Mike Napoli sees David Ross jogging from field to field each morning at the Red Sox spring complex, heavy-legged because of the shin guards and chest protector and all manner of catching paraphernalia. They make eye contact, and Napoli smiles.
“He knows what I’m smiling about,” Napoli says. “They’re out there blocking balls.”
“I kid him every day about not having to put on the catching gear,” Ross says. “I’m a little bit jealous. He said, ‘Man, I feel really fresh.’ Well, I don’t. We’ve been blocking balls all day and throwing, and he said all he’s done is take ground balls and hit. I bet he feels a lot better — and fresher.”
Both are new to Boston this year; Napoli came from the Texas Rangers as a free agent, Ross from the Atlanta Braves. They laugh while recounting the story, because humor is the first language of a baseball clubhouse. But they know the reason for Napoli’s absence in the catching drills isn’t funny. Not at all.
Two seasons ago, Napoli crouched behind home plate with a chance to squeeze the last strike of the World Series. This spring, he couldn’t tell you the location of his catcher’s gear. It’s probably stashed in an equipment room somewhere. Napoli has no plans to use it in 2013. He’s an everyday first baseman. At least, that is what he and the Red Sox hope.
Napoli, 31, has been diagnosed with avascular necrosis in both hips. The degenerative bone condition was discovered when the Red Sox reviewed Napoli’s medical records after agreeing with him on a three-year, $39 million contract in December. It took more than one month for Napoli to consult with doctors, decide on the proper medication, and sign a reworked one-year, $5 million deal that reflected the previously unknown health risk.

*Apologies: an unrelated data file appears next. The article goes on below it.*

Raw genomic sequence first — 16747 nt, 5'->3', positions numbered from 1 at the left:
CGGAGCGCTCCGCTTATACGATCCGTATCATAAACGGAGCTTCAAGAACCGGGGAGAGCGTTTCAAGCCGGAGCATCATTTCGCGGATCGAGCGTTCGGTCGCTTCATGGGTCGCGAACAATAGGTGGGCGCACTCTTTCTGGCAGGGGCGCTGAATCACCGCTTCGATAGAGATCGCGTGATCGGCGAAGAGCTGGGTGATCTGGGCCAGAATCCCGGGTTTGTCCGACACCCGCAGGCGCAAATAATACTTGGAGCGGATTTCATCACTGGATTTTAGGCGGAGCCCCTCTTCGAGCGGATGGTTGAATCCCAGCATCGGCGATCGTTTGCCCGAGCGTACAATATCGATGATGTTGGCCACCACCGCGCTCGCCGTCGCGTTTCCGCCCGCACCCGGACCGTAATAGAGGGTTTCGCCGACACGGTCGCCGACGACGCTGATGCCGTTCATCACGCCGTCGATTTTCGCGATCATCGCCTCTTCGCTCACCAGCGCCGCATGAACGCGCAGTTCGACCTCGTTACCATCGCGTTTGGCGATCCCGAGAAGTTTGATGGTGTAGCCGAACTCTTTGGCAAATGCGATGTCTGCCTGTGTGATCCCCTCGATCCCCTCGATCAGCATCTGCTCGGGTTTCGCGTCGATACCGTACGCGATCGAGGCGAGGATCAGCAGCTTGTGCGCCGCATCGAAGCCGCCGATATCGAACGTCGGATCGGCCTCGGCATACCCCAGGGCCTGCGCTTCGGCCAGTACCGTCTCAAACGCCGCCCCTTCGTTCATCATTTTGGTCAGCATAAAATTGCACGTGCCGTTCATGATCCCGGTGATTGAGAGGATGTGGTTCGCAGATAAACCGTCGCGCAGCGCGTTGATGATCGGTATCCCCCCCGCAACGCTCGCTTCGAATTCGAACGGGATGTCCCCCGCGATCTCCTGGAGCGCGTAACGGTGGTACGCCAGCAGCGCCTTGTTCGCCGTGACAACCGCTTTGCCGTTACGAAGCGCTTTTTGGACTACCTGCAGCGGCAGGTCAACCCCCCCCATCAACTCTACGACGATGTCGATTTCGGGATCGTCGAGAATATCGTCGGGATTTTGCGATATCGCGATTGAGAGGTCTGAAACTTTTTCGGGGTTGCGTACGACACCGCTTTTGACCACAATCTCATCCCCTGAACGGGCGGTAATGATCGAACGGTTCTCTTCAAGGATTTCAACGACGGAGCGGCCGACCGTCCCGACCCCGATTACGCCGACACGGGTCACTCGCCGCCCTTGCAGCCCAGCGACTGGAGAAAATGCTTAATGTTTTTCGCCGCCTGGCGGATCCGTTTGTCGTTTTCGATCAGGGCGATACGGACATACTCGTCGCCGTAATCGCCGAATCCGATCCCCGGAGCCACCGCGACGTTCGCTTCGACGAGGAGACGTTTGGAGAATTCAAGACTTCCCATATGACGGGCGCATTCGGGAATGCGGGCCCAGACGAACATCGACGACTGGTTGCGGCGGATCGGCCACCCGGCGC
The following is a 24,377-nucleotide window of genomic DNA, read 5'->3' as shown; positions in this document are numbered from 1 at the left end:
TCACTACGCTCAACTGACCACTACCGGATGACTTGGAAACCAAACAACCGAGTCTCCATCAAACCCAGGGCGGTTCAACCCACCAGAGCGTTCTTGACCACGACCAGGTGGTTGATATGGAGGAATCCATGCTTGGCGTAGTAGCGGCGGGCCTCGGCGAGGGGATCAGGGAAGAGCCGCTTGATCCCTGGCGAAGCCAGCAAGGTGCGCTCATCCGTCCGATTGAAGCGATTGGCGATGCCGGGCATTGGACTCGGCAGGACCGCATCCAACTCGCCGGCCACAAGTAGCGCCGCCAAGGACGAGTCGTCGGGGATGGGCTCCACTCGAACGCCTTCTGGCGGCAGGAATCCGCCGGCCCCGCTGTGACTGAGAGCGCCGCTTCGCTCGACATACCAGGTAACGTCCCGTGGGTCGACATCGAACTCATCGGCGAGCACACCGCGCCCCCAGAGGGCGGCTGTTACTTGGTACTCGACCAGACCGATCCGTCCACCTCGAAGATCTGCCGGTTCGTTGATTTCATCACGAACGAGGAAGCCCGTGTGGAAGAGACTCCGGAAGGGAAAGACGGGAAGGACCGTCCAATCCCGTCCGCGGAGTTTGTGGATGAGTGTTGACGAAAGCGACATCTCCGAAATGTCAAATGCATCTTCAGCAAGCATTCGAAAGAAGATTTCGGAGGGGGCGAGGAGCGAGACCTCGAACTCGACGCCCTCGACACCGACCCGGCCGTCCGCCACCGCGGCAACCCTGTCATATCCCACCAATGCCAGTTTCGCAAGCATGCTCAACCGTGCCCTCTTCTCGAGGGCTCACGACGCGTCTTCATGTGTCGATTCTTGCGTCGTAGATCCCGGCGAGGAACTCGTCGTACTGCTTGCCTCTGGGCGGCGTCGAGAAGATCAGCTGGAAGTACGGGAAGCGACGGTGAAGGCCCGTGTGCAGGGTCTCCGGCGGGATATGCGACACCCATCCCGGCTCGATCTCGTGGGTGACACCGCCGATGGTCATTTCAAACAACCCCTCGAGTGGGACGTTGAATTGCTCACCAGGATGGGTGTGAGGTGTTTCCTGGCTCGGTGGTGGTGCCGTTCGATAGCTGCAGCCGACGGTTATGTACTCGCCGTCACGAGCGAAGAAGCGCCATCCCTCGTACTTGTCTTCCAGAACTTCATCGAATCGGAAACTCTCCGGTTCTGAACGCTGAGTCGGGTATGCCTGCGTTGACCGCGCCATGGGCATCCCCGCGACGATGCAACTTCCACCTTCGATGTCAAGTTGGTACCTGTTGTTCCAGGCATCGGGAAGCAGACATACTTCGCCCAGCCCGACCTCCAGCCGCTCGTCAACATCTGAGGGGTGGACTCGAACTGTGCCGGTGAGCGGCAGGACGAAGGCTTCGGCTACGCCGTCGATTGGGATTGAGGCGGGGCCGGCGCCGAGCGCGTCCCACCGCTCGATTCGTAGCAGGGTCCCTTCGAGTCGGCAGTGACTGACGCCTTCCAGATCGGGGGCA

So, for now, the American League’s starting catcher in the 2012 All-Star Game is not a catcher anymore. Napoli and Ross can joke about it, because that is what teammates do. But the truth is that Napoli misses smothering those sliders in the dirt at 9 a.m. on a Sunday in February.
“I want to catch,” says Napoli, who’s made only 118 starts at first over seven seasons in the majors. “I wish I could catch. But it’s just something I have to do. I want to still play baseball. They’re giving me an opportunity to play first. I’m just going to go out there every day and make myself better.”
Might Napoli catch ever again?
“As of now, this year, I’m probably not going to do it,” he answers. “But I’m going to get checkups probably every three months, to see how my hip’s doing, what it looks like in there. My hope is this gets better and I can, but I’m the type of guy that really likes to look at now, day by day, and take whatever I can do now and make the best out of it. Hopefully down the road, I come back. If not, hopefully I can play as long as possible.”
So far, the signs are encouraging. Red Sox orthopedist Dr. Peter Asnis told Napoli that the MRI exam he underwent after arriving at camp showed no further damage in his hips, when compared with the December tests. Napoli is happy. He considers that great news.
Napoli said he met with Asnis recently in an office near the team’s athletic training room to discuss what would come next. “I told him I don’t really want to be babied,” Napoli recalls. “I’ll take the right steps, but I want to be able to move forward. Obviously, they have the last say in everything. I let them know I’m not the ‘babied’ type of guy. If I can be out there and do something, I want to do it, and I want to do it as much as possible.”